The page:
With a total of eleven songs over thirty minutes, Toxic Positivity is emotional and enchanting while remaining true to the emo / punk roots that fans are so familiar with. There are plenty of sobering lyrics, in your face instrumentals, earworm hooks and big guitar riffs; and of course it wouldn’t be complete without McCracken’s signature croon to scream combination. Drop in some maniacal laughter and the album really does have everything you would expect from The Used.
- Andrea Peirce.
Bear The Mammoth: Purple Haus (Art As Catharsis)
- First taste of a comeback from the Naarm / Melbourne post-rockers, who're busy rolling in math-rock connectors between surges of guitar that are deliciously like shoegaze. This is a great start!
Locust Revival: good grief (Indie)
4:22 Retcon / 3:26 Harms Way
Released: 26th May
- Having avidly consumed Peanuts comics as a kid, I get a free burst of nostalgia, reading the name of Locust Revival’s latest, good grief, the quintessential existential aphorism of poor Charlie Brown, crushed by life’s disappointments and left to lie in the dust, every time cruel Lucy Van Pelt leaves him there. Could he have grown up to be Steven Schnorrer? The flood of misery and borderline suicidal quips he doles out on the new record say yes, although as far as I know he isn’t bald.
Really the level of relationship-dysfunction snaking, painfully contorted through these songs is (sans-racist nonsense) Morrisey-worthy. Take for instance: “THERE'S NO BETTER PLACE TO BE THAN HARMS WAY / I CAN'T UNDERSTAND WHY YOU WONT STAY.” There’s also another thread of very final loss, wending its way through the album, as you’ll hear on the title-track: “LOVE IS SO CRUEL / WHEN I CAN’T READ YOUR EULOGY / THESE FOOLISH THOUGHTS OF YOU / THAT ONE DAY YOU'LL BE NEXT TO ME”. Good grief indeed. Finally there’s just rocketing levels of self-hatred. The album’s opening cut, Blood HD is simply the line “COZ I DONT WANT TO LIVE ANYMORE…” repeated over and over again. Well, let’s take a deeper dive, if you dare, into the harrowing Locust Revival.
I read somewhere an apt line from Tal Wallace of doomy Meanjin / Brisbane institution The Steady As She Goes, though for the life of me I can’t find it now. It was something like “Locust Revival, for those who think Robert Smith just isn’t depressing enough.” There’s something to that. I’ve been a little diverted trying to work out just where Schnorrer is, lost among the writhing tentacles that are the different sub-genres of goth music. There’s always been a split between the drum-machine propulsion of darkwave and the more rocking preoccupations of death-rock, but I think good grief might be something else again. Schnorrer’s guitar-work is melodically the sweetest it’s ever been, as a number of folks have noticed. So, a Cure comparison isn’t so off the mark really.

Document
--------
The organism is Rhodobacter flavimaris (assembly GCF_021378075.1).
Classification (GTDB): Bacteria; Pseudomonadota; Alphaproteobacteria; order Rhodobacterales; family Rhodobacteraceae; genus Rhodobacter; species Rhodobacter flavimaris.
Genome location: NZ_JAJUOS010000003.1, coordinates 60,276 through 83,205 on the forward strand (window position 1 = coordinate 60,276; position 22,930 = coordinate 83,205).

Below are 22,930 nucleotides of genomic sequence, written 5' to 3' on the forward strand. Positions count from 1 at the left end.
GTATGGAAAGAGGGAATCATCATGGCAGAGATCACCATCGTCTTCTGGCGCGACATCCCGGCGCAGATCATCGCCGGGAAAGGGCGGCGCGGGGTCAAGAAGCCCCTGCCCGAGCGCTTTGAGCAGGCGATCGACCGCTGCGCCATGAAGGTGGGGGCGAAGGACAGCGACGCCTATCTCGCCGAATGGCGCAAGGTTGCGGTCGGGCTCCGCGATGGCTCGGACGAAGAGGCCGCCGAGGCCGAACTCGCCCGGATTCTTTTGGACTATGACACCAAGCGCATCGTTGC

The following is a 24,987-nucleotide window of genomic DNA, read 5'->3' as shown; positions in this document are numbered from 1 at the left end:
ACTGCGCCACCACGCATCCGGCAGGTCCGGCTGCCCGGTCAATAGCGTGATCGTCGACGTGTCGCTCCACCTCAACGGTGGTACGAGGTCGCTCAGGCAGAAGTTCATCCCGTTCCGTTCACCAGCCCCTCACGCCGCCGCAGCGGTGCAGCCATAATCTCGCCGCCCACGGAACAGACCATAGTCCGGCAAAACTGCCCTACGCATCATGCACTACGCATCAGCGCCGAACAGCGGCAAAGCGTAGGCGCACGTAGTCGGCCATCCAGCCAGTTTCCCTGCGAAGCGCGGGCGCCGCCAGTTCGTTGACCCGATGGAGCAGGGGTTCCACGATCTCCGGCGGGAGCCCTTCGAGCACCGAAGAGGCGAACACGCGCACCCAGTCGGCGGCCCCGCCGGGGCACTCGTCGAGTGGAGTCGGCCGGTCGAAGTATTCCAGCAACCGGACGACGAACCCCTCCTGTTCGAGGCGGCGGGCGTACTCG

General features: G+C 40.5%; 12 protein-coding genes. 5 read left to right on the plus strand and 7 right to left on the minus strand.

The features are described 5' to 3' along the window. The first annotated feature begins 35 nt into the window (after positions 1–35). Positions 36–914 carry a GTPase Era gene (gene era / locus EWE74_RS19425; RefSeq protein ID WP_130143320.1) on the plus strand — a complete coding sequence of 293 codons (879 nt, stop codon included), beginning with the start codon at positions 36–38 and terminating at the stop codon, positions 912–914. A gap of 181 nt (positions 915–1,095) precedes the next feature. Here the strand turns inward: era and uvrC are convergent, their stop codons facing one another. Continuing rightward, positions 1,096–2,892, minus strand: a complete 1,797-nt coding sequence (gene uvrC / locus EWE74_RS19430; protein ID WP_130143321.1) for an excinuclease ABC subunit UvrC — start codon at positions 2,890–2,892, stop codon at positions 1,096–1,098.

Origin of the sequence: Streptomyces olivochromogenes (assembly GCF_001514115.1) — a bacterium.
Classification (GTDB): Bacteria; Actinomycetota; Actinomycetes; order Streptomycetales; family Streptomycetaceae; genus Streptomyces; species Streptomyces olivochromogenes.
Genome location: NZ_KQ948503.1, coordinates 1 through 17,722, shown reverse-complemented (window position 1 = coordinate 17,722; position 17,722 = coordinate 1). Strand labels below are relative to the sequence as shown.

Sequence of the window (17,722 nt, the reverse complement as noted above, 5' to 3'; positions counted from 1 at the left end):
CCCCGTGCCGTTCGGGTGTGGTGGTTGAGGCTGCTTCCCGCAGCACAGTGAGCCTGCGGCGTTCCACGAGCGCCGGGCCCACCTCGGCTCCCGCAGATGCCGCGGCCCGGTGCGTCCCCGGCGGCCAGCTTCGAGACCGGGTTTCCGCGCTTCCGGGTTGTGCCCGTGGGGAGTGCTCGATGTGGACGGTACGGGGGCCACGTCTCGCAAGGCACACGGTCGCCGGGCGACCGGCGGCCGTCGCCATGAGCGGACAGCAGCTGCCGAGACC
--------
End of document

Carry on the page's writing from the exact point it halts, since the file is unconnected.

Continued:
Of course everything is still buried six-feet-under by Locust Revival’s trademark lo-fi production, so you have to do some forensic digging to arrive at such a conclusion. The lyrics are largely indecipherable, though, as usual, Schnorrer has diligently posted them all to Locust Revival’s Bandcamp page, the better for you to feel his pain. He clearly wants to be understood, so I wonder if, on a future release what it would be like to toy with some more hi-fi production. Don’t get me wrong, I love this John Maus type eerie murkiness and such a move is fraught with risk. There’s nothing more dangerous than being genuinely understood; but still, I’m intrigued.
The record is still, largely, an in-house affair for Schnorrer: composed, performed and produced as a solo effort, although I think that’s live bandmate Kelly Spellman adding her vocals to tracks like Harms Way -a welcome addition- and she gets a composer credit on a total of four songs on the record. Also, if you turn up to a live show you’ll get the Locust Revival super-group, adding Ultra-Material’s Matt Deasy to the line-up.
Sweet guitar-lines notwithstanding, good grief is as uncompromisingly bleak as anything in the Locust Revival catalogue. I suppose, as we know, sadness can be addictive, for those who are that way inclined; and I certainly keep coming back for more. Steven Schnorrer, our own little Charlie Brown, is the lo-fi, romantic anti-hero we (and certain far-flung corners of the internet) want and need, even as he takes our arm in a grip that’s just a little too hard and asks: “ARE WE ALL JUST WAITING TO DIE? ENDLESSLY CHAINED TO THESE DAYS WHERE ALL THESE SORRYS ARE PAIN”? That certainly may be and I’ll just leave the final word to Steven: “IT’S MORE MEANINGLESS THAN TOMORROW AND WE JUST WITHER AWAY.”
- Chris Cobcroft.
Divide And Dissolve: Systemic (Invada)
Released: June 30th
- Second advance from the forthcoming album by our favourite combo of haunting soprano sax, monstrous doom and utterly po-faced politics.
Naretha Williams: Into Dusk We Fall (Rice Is Nice / Inertia)
Released: 26th May
- The new album from Naretha Williams is out right now and it sounds quite different to her last one, Blak Mass, 'cause there's no grand organ, to begin with. Still pretty punch electro tho!